Book Review: The Divorce by Cesar Aira

Though Cesar Aira is one of Argentina’s most prolific writers, his works have been extensively translated to English, and he has even been shortlisted for the Man Booker Prize, he isn’t mainstream. And that is for a reason.

Aira’s writing is experimental, confusing, and norm-shattering. While authors like Anne Garreta and the rest of the crew at Oulipo are testing the boundaries of language and writing by placing restricting techniques, Aira has fled in the opposite direction: a total rejection of writing’s restrictive standards. Who said every story needs a plot or an ending? Character-development? What for? His characters enter and leave the scene as mere props for what he is ulterior message. Does this annoy you? It annoys a lot of readers, and fascinates others in-love with reinventing literary fiction.

At first, the Divorce seems to be the story of a middle-aged man who has recently gone through a divorce. He cannot stand to spend Christmas away from his kids so he leaves Rhode Island for his hometown of Buenos Aires, Argentina. He sets up into a nice routine of walks, coffee and good food with old friends. Then comes the turning point: while he is having dinner at local restaurant, a young man riding a bicycle ends up completed soaked, where did that water come from? Then, a variety or characters and interconnected stories shoot in all directions, like that red thread joining pictures on police blackboards we see in Hollywood movies.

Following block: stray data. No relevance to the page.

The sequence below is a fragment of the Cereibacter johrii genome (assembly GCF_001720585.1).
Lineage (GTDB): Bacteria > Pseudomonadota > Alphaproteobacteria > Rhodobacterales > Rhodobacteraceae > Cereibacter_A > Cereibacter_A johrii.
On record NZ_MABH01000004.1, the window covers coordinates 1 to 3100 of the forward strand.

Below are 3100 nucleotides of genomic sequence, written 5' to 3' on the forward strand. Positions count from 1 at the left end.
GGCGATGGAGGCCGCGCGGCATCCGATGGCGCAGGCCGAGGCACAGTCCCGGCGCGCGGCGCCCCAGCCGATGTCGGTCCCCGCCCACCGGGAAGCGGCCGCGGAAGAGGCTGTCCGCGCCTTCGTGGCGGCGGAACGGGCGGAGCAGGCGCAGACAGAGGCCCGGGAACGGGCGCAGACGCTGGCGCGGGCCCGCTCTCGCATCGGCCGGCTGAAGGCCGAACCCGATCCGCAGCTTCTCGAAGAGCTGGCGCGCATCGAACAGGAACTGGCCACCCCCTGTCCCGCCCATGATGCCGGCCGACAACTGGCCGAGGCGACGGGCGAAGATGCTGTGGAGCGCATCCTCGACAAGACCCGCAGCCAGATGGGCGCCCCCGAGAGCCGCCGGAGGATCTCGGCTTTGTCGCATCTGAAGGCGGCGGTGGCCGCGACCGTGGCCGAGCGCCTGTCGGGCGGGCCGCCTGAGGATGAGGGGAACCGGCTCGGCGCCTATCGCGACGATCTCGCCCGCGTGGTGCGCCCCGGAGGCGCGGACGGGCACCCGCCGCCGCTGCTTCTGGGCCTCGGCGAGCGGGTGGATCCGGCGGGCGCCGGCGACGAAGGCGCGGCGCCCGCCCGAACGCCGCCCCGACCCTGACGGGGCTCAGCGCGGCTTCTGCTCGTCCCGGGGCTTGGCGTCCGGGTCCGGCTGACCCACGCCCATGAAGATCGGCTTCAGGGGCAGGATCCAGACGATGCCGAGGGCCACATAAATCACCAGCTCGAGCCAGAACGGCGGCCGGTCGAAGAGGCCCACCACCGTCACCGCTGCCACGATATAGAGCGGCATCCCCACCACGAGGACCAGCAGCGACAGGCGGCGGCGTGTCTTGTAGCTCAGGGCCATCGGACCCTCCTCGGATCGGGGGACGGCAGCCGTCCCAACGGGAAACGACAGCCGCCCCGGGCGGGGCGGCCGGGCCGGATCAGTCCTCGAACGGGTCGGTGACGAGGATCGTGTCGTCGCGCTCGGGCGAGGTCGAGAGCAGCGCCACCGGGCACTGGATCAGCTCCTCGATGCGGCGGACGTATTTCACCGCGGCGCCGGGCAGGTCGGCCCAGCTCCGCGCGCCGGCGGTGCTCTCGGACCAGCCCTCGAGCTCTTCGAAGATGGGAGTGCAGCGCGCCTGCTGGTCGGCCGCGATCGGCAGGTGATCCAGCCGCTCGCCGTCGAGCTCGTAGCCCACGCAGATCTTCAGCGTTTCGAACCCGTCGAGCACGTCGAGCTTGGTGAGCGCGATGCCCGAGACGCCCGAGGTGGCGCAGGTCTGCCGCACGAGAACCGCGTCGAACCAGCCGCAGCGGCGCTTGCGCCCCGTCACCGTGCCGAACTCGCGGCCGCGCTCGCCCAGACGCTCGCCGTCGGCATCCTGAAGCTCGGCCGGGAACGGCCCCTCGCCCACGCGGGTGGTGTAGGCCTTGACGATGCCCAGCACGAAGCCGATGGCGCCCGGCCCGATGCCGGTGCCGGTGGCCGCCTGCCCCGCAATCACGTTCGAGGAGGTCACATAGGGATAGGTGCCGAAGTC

Or more like a labyrinth designed by Borges and inspired by Dada. Not a coincidence. To set this novella, Aira chose the neighborhood of Palermo Soho, in Buenos Aires, where Borges spent his childhood. And we find one of the sub-plots to be a coming-of-age story, so maybe it is all connected? Aira’s masterful story-telling is creative and mind-bending like Borges’ but leaning into the absurd. While we may try to find meaning in every character or situation written by Borges, a touch of the metaphysical, Aira is not trying to re-create the works of the Master. Overthinking, over-analyzing and dissecting The Divorce is probably futile. It is about the ride, not where the story is trying to take us. And Aira never said it was supposed to be a soul-searching, educational ride, anyways. But, it will still be a wild one.

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